Meet Fenella Amarasinghe, a M.Ed. Social Justice Education Graduate.
What brought you to the Department of Social Justice Education?
After I completed my undergraduate degree I taught internationally in the k-12 system for about seven years. It was an incredibly enriching experience and I gained a practical understanding of educational systems, curriculum development, pedagogy, and andragogy. I pursued teaching because I believed in education as a conduit for social change, I was unsure about the extent to which schooling facilitates this. As such, I decided to pursue a Masters in order to engage in critical theory and to pull apart the taken for granted mechanisms, functions and notions of educational systems.
What was the focus of your research?
My research focused on the rhetoric of crisis directed at post-secondary students’ mental health which constructs students as deficient and pathological. The aim is to problematize the neoliberal presumptions of individualization and audit culture that lay blame on students for failing to conform to the university environment, all the while leaving the values, culture, structure, and purpose of the university unquestioned. The investigation sees itself as a way for those of us working in universities to better understand the presumptions which underlie what we are doing--and how we can begin to reimagine the sort of work we do.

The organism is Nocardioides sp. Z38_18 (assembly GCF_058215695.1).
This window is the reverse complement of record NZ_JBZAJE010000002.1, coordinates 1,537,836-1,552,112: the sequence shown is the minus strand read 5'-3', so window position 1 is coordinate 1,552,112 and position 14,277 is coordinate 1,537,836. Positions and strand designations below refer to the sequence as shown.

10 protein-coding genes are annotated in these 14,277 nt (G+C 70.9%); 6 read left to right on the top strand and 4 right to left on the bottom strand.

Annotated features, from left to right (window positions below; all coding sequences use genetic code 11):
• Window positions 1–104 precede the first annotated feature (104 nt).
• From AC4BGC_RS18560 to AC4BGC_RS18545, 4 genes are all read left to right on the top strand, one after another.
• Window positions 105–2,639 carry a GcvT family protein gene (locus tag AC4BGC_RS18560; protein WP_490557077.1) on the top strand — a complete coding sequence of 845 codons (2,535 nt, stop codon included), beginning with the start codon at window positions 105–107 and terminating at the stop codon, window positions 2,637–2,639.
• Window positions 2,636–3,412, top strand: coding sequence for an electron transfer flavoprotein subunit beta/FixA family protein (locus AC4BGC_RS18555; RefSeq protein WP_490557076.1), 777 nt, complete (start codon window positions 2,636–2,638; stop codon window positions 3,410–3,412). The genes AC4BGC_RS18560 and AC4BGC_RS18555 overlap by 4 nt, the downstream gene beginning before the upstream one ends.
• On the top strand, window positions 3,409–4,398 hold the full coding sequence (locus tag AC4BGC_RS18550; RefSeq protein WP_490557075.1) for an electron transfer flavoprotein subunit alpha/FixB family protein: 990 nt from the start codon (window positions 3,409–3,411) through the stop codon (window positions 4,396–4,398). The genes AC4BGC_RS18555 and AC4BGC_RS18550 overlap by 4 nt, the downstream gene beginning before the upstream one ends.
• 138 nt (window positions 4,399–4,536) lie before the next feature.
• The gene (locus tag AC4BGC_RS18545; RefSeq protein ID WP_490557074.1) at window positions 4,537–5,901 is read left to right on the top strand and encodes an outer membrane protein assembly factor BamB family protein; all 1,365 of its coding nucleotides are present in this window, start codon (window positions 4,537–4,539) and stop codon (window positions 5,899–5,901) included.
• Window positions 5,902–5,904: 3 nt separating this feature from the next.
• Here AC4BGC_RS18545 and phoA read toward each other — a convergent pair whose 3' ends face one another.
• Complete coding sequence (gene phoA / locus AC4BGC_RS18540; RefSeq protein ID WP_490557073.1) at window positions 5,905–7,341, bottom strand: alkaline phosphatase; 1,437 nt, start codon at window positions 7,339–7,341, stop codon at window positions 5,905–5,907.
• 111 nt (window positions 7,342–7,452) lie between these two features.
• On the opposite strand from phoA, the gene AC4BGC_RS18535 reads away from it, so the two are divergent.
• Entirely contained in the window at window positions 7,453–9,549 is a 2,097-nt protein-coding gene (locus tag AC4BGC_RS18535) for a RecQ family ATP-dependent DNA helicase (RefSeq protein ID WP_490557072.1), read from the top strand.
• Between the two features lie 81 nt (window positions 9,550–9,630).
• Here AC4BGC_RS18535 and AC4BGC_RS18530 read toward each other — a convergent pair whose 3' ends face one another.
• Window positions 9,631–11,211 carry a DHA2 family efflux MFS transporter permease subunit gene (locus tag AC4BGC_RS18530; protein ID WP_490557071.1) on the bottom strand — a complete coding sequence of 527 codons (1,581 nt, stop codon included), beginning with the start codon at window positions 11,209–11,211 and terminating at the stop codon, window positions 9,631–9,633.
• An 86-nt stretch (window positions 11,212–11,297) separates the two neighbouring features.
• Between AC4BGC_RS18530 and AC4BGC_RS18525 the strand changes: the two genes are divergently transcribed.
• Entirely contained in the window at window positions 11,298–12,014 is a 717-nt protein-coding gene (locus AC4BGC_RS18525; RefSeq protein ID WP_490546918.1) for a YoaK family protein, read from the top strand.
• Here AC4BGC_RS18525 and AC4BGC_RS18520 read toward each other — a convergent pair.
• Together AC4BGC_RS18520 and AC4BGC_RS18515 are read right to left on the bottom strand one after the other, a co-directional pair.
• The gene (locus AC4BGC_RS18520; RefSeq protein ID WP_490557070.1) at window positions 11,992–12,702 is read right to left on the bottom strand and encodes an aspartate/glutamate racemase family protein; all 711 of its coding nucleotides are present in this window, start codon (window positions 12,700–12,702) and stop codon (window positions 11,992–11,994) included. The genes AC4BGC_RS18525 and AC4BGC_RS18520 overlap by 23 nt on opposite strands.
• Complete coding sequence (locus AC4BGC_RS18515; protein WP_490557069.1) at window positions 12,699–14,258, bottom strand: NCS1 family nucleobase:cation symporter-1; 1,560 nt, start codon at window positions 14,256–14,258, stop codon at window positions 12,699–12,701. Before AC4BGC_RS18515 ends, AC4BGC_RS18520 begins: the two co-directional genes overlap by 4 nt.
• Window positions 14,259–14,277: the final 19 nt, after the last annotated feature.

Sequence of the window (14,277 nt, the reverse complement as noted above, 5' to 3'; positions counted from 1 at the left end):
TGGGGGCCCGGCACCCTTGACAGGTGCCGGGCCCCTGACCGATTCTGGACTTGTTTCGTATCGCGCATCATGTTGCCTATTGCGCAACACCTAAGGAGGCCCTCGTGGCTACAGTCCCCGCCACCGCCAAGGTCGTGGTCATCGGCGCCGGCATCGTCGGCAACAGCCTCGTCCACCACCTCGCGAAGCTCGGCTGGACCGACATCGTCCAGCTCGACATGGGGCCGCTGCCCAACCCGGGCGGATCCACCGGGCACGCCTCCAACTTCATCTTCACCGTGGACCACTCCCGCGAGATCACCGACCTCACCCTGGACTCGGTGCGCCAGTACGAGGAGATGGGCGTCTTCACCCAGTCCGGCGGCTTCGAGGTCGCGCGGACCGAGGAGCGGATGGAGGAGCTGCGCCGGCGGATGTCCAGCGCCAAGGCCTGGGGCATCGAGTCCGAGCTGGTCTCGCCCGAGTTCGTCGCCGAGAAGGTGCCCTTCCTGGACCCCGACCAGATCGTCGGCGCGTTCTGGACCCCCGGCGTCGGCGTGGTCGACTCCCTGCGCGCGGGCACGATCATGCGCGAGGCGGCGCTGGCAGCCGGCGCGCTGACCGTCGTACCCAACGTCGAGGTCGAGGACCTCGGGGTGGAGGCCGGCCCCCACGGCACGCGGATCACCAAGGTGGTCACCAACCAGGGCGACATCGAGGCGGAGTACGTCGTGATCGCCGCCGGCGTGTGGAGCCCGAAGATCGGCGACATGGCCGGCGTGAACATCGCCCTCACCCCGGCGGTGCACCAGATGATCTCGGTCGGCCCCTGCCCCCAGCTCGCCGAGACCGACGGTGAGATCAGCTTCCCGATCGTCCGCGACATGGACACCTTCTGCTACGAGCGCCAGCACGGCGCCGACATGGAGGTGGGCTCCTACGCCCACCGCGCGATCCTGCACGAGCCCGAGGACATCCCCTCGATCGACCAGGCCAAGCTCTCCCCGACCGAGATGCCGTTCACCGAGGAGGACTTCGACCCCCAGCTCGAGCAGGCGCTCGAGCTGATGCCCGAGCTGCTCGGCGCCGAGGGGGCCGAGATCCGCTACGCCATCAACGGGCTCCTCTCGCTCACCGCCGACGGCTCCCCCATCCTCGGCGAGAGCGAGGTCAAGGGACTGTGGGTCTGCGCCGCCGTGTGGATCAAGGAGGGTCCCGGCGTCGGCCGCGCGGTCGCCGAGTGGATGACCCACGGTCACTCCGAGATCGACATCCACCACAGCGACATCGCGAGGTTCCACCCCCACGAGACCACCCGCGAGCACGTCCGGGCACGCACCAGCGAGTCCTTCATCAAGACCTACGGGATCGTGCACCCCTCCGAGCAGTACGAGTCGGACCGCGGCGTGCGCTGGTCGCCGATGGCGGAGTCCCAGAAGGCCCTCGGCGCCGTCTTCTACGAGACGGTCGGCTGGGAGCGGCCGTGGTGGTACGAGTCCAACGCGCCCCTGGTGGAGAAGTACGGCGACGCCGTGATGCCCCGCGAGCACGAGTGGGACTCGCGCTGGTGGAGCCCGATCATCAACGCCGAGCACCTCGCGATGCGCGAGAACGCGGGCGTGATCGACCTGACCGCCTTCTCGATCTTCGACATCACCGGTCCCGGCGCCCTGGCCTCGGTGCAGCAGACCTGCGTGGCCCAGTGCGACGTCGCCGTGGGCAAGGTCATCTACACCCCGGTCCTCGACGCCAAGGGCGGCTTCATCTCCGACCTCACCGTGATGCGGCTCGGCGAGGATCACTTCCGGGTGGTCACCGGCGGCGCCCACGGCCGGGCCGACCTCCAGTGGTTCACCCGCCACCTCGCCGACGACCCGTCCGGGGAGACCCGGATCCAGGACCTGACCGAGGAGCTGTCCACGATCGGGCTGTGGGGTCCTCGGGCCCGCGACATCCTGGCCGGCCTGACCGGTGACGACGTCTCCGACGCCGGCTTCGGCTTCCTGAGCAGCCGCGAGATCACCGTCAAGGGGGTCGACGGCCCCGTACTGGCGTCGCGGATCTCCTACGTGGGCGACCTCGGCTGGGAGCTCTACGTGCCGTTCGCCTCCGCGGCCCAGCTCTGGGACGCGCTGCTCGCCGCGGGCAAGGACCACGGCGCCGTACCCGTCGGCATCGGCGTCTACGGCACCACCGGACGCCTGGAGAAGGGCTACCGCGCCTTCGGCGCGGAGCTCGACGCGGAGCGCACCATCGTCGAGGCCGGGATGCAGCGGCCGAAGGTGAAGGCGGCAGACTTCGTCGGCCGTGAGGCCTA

What were your biggest takeaways from your research and coursework?
The program helped me to reimagine the purpose and goals of education such that it might indeed be a more effective vehicle for social change. I found the program to be meaningful and I was able to apply my learning to advance my professional goals.
What work are you currently engaging in and how has your time with SJE influenced your current and future projects?
I work at Ryerson University in the Faculty of Engineering and Architectural Science as a Senior Manager, Education Planning and Development. In this role, I am advancing culture change grounded in a holistic framework that seeks to develop ethical leaders poised to build more democratic futures. It is grounded in interdisciplinary/multidisciplinary theory and practice which is essential to ethical and democratic engineering and architecture practice. Afterall, the products that architects and engineers design for the world have a tremendous impact on our societies. The theoretical frameworks that I engaged in during my Masters have been core to building this holistic framework. In September 2021, I am starting my PhD in Education at York University, where I will be researching pedagogical approaches to advancing the ethical conceptualizations of undergraduate students’ in engineering. This has been inspired by the intersection of my Masters learning and my job in higher education.
Do you have any advice to offer potential or current students?
I recommend reflecting on how your Masters work connects to practice by carving out time to talk to alumni and other professionals. Consider the impact you can have by bridging theory and practice.